The House of Representatives approved an extension of the nation’s debt limit through early December after the Senate passed the stopgap measure last week in a bid to avert a catastrophic default and economic disaster.
Now that the Democratic-controlled House has passed the short-term extension, it is cleared for President Joe Biden’s signature.
Treasury Secretary Janet Yellen had warned lawmakers that the federal government would likely run out of cash by October 18 unless Congress raised the debt ceiling, setting up a ticking clock and high stakes.
Congress may not even have had that long to act since the deadline is more of a best-guess estimate than a set-in-stone deadline. That dynamic intensified pressure on Democrats and Republicans to reach a deal to address the debt limit.
But the temporary debt limit extension is only a short-term fix and sets up another looming potential fiscal crisis later this year when it runs out.
How a deal was reached
After weeks of partisan deadlock over the issue, Senate Majority Leader Chuck Schumer announced last week that a debt limit deal had been reached, paving the way for the Senate to vote to pass the agreement. An aide familiar with negotiations told CNN that the agreement increases the ceiling by $480 billion, which is how much the Treasury Department told Congress it would need to get to December 3.
The announcement of the deal came a day after Senate Minority Leader Mitch McConnell publicly floated a debt ceiling proposal as an offer to Democrats, a move that sparked negotiations between the two parties to reach an agreement.
House Majority Leader Steny Hoyer released a statement following the Senate’s passage of the stopgap bill saying that the House would convene on Tuesday to take up and pass the measure.
The House did not take a stand-alone vote to approve the debt ceiling extension. Instead, the extension was passed when the House voted Tuesday evening to approve a rule governing floor debate on three separate measures. The complex procedural maneuver meant that lawmakers uncomfortable about taking a tough vote to increase the debt limit did not have to vote directly for it.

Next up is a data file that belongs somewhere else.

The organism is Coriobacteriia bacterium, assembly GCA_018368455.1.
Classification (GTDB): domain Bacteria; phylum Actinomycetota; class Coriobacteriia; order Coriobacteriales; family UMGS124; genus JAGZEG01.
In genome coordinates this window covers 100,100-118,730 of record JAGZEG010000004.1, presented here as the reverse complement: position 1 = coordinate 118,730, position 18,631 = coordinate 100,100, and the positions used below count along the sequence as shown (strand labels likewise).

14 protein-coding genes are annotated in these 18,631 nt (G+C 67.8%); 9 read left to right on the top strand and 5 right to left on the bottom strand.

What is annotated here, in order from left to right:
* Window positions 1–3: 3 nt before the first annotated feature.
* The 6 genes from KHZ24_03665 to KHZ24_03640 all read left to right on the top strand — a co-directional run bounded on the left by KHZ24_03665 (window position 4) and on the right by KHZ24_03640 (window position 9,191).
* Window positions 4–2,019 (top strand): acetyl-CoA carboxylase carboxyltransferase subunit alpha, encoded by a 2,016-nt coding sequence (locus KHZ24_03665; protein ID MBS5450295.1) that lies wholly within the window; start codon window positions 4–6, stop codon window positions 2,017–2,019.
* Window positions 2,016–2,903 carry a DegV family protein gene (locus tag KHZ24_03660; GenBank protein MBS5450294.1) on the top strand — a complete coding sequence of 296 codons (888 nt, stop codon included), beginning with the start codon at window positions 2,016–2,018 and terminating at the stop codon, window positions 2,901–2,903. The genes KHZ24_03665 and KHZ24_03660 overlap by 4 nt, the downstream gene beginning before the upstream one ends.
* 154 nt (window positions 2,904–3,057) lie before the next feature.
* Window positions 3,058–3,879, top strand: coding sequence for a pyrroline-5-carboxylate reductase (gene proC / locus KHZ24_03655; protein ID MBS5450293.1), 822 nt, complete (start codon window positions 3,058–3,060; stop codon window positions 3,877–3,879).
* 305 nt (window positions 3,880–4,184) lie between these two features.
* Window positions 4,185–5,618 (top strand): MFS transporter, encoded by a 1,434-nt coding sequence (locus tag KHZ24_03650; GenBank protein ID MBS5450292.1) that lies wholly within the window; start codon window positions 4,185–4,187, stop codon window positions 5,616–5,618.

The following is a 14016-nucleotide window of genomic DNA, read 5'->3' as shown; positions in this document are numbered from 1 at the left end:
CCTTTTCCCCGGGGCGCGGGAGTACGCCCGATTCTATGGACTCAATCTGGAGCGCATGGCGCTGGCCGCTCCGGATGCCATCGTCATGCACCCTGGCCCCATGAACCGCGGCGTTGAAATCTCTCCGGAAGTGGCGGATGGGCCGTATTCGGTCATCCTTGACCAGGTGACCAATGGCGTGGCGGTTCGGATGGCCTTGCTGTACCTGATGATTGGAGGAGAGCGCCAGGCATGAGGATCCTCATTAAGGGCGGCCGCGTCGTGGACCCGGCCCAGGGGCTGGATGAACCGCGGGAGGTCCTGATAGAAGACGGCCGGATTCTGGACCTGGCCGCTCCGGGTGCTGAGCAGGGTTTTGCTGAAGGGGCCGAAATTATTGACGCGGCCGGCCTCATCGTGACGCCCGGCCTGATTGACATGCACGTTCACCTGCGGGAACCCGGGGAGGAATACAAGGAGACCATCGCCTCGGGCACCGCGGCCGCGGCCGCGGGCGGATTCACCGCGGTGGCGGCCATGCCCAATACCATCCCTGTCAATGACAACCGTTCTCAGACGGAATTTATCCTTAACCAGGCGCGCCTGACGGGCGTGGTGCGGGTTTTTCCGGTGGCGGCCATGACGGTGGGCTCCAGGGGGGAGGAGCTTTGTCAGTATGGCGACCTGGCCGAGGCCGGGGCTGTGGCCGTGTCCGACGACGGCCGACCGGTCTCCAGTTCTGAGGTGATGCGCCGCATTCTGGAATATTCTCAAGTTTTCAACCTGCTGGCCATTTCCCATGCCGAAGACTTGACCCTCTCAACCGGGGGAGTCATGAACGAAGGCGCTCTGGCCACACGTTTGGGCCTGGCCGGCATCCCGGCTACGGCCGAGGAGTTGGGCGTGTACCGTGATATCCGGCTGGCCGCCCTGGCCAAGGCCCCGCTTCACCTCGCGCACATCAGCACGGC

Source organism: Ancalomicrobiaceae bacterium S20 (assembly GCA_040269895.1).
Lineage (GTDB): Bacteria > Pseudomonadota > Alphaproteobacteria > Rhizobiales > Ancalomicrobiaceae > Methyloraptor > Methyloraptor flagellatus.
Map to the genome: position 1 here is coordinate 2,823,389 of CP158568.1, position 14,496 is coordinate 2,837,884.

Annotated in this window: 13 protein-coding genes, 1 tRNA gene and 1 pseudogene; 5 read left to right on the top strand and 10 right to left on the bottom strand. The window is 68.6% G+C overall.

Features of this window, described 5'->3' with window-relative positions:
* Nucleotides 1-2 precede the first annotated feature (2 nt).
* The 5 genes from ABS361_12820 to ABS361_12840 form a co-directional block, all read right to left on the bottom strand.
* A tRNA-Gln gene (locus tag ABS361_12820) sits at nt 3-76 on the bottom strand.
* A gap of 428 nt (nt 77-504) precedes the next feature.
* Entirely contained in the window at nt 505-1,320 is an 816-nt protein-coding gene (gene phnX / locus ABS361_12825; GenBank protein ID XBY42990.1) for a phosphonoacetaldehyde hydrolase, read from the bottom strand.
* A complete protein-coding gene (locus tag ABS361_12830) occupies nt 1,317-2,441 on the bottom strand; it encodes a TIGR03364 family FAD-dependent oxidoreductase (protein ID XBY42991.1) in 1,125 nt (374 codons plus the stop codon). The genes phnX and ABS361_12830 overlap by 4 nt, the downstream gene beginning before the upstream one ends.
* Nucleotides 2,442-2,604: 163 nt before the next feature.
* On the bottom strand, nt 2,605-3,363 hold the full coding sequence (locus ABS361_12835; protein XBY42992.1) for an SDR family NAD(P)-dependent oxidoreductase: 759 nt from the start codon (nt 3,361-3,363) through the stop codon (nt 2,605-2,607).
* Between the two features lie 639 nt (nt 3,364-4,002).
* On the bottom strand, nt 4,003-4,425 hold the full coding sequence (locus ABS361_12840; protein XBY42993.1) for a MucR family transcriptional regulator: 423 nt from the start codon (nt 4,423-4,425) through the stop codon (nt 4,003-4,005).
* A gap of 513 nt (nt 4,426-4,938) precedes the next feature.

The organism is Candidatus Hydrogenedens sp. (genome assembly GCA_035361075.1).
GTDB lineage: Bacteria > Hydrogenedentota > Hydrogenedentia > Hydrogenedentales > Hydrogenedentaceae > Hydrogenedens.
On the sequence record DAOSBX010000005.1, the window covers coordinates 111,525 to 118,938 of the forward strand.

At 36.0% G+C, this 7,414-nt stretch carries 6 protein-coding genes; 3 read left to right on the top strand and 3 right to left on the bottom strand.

Why a crisis still looms
The problem is that the dispute between the two parties over how to address the issue has not been solved and action will be required in just a few weeks to again avert crisis.
More on the debt ceiling
Republicans have been insistent that Democrats must act alone to address the debt limit through a process known as budget reconciliation. Democrats have argued the issue is a bipartisan responsibility. They have so far largely dismissed the possibility of using reconciliation, arguing that process is too lengthy and unwieldy and that the risk of miscalculation would be too high.
McConnell sent a letter to Biden at the end of last week with a warning. “I write to inform you that I will not provide such assistance again if your all-Democrat government drifts into another avoidable crisis,” he wrote.
“I will not be a party to any future effort to mitigate the consequences of Democratic mismanagement. Your lieutenants on Capitol Hill now have the time they claimed they lacked to address the debt ceiling through standalone reconciliation, and all the tools to do it. They cannot invent another crisis and ask for my help,” McConnell wrote.
Raising the stakes even higher, lawmakers will also have to deal with the expiration of government funding in the same time frame as the debt limit after separately passing a short-term extension to avert a shutdown that lasts only through December 3.
This story and headline have been updated with additional developments Tuesday.
CNN’s Annie Grayer and Matt Egan contributed.